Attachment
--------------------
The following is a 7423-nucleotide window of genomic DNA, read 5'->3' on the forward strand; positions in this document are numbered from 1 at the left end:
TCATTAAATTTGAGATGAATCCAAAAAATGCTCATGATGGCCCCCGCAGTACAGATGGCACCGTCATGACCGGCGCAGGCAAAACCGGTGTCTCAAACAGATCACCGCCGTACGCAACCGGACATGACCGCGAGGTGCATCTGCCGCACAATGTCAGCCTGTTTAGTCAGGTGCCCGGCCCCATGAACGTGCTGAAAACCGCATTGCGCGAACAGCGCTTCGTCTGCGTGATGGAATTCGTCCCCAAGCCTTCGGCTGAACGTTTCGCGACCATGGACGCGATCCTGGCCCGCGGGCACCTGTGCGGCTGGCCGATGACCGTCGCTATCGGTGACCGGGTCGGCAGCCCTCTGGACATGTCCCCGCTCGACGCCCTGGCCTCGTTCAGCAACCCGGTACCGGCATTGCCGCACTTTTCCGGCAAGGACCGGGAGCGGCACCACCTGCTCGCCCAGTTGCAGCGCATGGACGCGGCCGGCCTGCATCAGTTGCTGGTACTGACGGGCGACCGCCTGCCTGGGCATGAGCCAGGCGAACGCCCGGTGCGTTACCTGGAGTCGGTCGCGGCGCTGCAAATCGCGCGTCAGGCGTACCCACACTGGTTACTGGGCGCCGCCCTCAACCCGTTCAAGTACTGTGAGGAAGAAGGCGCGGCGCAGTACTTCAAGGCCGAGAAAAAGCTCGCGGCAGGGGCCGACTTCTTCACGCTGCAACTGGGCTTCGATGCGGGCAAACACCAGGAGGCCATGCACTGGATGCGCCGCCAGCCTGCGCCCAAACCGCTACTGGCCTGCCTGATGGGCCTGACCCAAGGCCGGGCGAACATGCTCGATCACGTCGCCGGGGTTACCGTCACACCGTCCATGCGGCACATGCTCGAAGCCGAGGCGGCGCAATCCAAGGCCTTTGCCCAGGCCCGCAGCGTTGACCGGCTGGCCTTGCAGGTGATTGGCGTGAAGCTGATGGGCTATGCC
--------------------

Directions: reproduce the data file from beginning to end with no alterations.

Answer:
The following is a 7423-nucleotide window of genomic DNA, read 5'->3' on the forward strand; positions in this document are numbered from 1 at the left end:
TCATTAAATTTGAGATGAATCCAAAAAATGCTCATGATGGCCCCCGCAGTACAGATGGCACCGTCATGACCGGCGCAGGCAAAACCGGTGTCTCAAACAGATCACCGCCGTACGCAACCGGACATGACCGCGAGGTGCATCTGCCGCACAATGTCAGCCTGTTTAGTCAGGTGCCCGGCCCCATGAACGTGCTGAAAACCGCATTGCGCGAACAGCGCTTCGTCTGCGTGATGGAATTCGTCCCCAAGCCTTCGGCTGAACGTTTCGCGACCATGGACGCGATCCTGGCCCGCGGGCACCTGTGCGGCTGGCCGATGACCGTCGCTATCGGTGACCGGGTCGGCAGCCCTCTGGACATGTCCCCGCTCGACGCCCTGGCCTCGTTCAGCAACCCGGTACCGGCATTGCCGCACTTTTCCGGCAAGGACCGGGAGCGGCACCACCTGCTCGCCCAGTTGCAGCGCATGGACGCGGCCGGCCTGCATCAGTTGCTGGTACTGACGGGCGACCGCCTGCCTGGGCATGAGCCAGGCGAACGCCCGGTGCGTTACCTGGAGTCGGTCGCGGCGCTGCAAATCGCGCGTCAGGCGTACCCACACTGGTTACTGGGCGCCGCCCTCAACCCGTTCAAGTACTGTGAGGAAGAAGGCGCGGCGCAGTACTTCAAGGCCGAGAAAAAGCTCGCGGCAGGGGCCGACTTCTTCACGCTGCAACTGGGCTTCGATGCGGGCAAACACCAGGAGGCCATGCACTGGATGCGCCGCCAGCCTGCGCCCAAACCGCTACTGGCCTGCCTGATGGGCCTGACCCAAGGCCGGGCGAACATGCTCGATCACGTCGCCGGGGTTACCGTCACACCGTCCATGCGGCACATGCTCGAAGCCGAGGCGGCGCAATCCAAGGCCTTTGCCCAGGCCCGCAGCGTTGACCGGCTGGCCTTGCAGGTGATTGGCGTGAAGCTGATGGGCTATGCC